Thursday, April 30, 2015

ReDefining Success

  I often speak to people at conferences and have the great pleasure of telling them about the power of donor relations. I think for many of us, we KNOW donor relations is not just the right thing to do, it is at the heart of effective fundraising. We also know that donor relations also has a bottom line impact on our fundraising efforts. Then I must ask, Why isn't donor relations one of the hallmarks of success in a fundraising operation? Everyone knows how much they need to raise in a year or the percentage of alumni they want to participate. But very very few people can tell me what their donor retention goals are, nonetheless what their current retention rates are. Why is this? How do we define fundraising success and how should we redefine it?

What if success were defined by whether our donors thought we valued them. Companies base their success not just on profits and losses but the amazing companies define their success on whether or not their customers are happy. I'm thinking of Disney, Amazon, Costco, and the like. Customer happiness is everything to them, as is customers who are loyal. Have we done the same or do we only value donors when they give MORE? Do we value those donors who stay with us and form meaningful relationships and give us their time, talent and treasure or are concerned with the other "T", transaction. If we have transactional relationships with our donors, we're no better than a toll booth. 

In order to expect different results from our donors, we have to measure and expect different things from our fundraisers. Where is the metric for hand written notes and thoughtful gestures? We have tons of metrics for proposals delivered and gifts closed, for qualifying visits and increases in donations... Wouldn't it be great if we also had metrics for retention and loyalty... I'm not suggesting that everyone is doing it wrong, I'm suggesting that we may be placing too high of a value on getting the next new gift, not appreciating and valuing the ones we do have. 

What would redefining success look like? It would look like the covers of our newsletters and magazines featuring not the mega gifts but those who have given every year since our existence. It would be telling the journey of a gift and understanding that generosity is one of our core values. It would mean that the person that writes the gift agreement does the research for the initial visit is just as important as the one that closes the gift. It would mean much more impact and much less organization focused talk. It would mean doing the right thing by the donor each and every time, even if it didn't always mean we hit a KPI. 

What would redefining success look like in your organization? How can you help push your shop forward in understanding what is really important in relationship building? I would love to hear your thoughts...
Cheers,
Lynne

4 comments:

  1. We are a university and recently held a donor event where those who had contributed to all endowed funds were invited. Everyone who responded were scholarship donors, so the focus of the event became scholarships. There was, however, one person who responded who had no connection to scholarships. Her parents (now deceased) had established an endowed library fund. How could we make her feel welcome, too? We arranged to have the director of the library give her a personal tour one hour before the event. The director also had a special display near the entrance of the books her parent's endowment had purchased through the years. The tour ended at the display. When the director opened the books to reveal the bookplates with her parent's names in them, their daughter's eyes filled with tears. She had never seen any of these books and asked if there was any more information on her parents that we might have. Our archives had a handwritten letter from them, written when they chose to establish their endowment. It was such an emotional experience for this woman that she went home and wrote a check (she had never donated before this) to put toward her parent's endowment and is contacting her siblings to add to it as well. It's all about touching the heart--even those of the next of kin who are years removed from the first generous gift.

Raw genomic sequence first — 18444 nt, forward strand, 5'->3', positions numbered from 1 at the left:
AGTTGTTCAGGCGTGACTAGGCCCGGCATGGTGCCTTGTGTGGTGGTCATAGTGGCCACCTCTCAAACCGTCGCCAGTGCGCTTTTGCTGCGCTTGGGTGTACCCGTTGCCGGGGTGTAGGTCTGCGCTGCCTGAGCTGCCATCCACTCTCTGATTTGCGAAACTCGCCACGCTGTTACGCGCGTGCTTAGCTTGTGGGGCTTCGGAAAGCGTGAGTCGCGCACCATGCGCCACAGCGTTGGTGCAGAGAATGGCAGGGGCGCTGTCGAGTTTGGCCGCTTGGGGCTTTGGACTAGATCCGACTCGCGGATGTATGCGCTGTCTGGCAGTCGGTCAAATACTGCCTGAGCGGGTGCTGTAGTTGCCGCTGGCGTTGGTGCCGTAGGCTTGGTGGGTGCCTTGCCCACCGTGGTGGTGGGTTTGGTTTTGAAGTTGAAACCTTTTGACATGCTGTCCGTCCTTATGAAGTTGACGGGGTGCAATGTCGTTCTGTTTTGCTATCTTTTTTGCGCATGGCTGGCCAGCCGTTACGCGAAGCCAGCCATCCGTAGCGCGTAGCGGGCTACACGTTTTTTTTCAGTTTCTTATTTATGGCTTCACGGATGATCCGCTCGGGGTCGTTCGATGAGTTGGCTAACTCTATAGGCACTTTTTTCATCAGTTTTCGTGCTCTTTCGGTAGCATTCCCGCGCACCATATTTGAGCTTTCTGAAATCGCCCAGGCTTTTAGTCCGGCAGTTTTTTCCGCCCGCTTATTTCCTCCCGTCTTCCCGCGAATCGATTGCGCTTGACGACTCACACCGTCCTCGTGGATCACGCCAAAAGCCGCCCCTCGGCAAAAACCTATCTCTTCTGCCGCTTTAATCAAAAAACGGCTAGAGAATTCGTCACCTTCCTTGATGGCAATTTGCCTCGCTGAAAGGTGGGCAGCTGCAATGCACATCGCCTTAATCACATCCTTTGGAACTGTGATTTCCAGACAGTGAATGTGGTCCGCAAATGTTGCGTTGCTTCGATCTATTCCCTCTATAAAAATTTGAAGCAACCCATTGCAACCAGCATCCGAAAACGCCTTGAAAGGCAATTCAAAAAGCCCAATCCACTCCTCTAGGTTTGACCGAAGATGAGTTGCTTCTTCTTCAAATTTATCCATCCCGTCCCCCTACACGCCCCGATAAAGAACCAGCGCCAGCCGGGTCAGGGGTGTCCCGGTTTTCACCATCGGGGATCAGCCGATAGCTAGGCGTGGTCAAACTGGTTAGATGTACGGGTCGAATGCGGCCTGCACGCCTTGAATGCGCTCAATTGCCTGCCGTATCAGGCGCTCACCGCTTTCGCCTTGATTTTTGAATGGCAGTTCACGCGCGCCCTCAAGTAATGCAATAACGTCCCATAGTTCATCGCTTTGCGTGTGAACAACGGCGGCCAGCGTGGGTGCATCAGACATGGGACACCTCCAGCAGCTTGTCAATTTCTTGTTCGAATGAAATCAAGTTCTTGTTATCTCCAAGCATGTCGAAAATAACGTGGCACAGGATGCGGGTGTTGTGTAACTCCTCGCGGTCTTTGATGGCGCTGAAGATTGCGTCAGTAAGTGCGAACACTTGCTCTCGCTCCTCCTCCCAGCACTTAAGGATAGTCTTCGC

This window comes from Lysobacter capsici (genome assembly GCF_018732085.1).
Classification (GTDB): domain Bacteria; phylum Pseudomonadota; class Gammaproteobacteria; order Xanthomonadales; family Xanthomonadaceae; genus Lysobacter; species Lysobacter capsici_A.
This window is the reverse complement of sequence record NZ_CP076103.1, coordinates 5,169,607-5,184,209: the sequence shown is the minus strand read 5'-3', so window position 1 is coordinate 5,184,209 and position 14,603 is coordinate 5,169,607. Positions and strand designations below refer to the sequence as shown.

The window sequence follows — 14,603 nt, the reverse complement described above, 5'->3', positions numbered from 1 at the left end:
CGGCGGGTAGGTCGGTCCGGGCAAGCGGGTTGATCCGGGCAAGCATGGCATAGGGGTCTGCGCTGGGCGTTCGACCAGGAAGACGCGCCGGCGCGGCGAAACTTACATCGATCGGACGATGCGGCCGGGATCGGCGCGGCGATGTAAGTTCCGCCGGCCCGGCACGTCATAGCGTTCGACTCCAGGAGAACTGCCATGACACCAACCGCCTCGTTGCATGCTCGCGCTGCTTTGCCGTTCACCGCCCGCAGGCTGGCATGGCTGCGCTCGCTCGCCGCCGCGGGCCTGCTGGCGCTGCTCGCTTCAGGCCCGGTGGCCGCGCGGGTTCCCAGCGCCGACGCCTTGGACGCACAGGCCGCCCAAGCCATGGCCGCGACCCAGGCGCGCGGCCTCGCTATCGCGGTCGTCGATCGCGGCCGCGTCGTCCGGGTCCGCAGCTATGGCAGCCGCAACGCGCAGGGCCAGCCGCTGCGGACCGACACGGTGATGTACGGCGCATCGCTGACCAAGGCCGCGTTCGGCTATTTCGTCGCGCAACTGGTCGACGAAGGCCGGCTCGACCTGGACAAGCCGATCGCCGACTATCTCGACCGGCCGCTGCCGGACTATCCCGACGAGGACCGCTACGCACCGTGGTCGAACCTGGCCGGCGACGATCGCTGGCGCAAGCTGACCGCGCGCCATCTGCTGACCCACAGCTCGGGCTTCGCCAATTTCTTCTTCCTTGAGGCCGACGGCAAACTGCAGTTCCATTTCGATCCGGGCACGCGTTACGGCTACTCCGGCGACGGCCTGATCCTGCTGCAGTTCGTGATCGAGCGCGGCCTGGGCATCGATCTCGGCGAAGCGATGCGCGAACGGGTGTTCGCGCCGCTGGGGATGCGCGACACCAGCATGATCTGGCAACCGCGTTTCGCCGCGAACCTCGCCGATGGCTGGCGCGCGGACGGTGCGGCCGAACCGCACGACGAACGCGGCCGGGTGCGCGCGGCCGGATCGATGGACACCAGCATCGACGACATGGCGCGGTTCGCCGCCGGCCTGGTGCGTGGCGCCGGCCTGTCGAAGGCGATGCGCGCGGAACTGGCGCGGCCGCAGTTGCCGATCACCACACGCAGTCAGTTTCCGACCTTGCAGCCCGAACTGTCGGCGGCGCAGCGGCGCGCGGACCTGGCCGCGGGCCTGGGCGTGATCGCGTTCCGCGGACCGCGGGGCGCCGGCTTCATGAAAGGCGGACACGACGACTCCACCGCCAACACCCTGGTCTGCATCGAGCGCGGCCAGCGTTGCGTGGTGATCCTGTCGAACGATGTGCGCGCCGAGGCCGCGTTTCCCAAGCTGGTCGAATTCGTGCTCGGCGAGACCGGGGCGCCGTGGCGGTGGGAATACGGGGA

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  2. Thank you for your insight into a topic that is near and dear to many of us. As usual, I an forwarding this to others. Safe travels & see you soon!

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  3. Every transformational gift that I have had the honor of participating in or know about has been the result of extended relationship building that involved many people over years. The most famous took 17 years but it was worth the wait. It would not have happened if we had pushed the donor to fund what we wanted when we wanted it.

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  4. Loving your pictures and the authentic and unique way you have put your story across - you're an inspiration and I am following your journey - awesome work!

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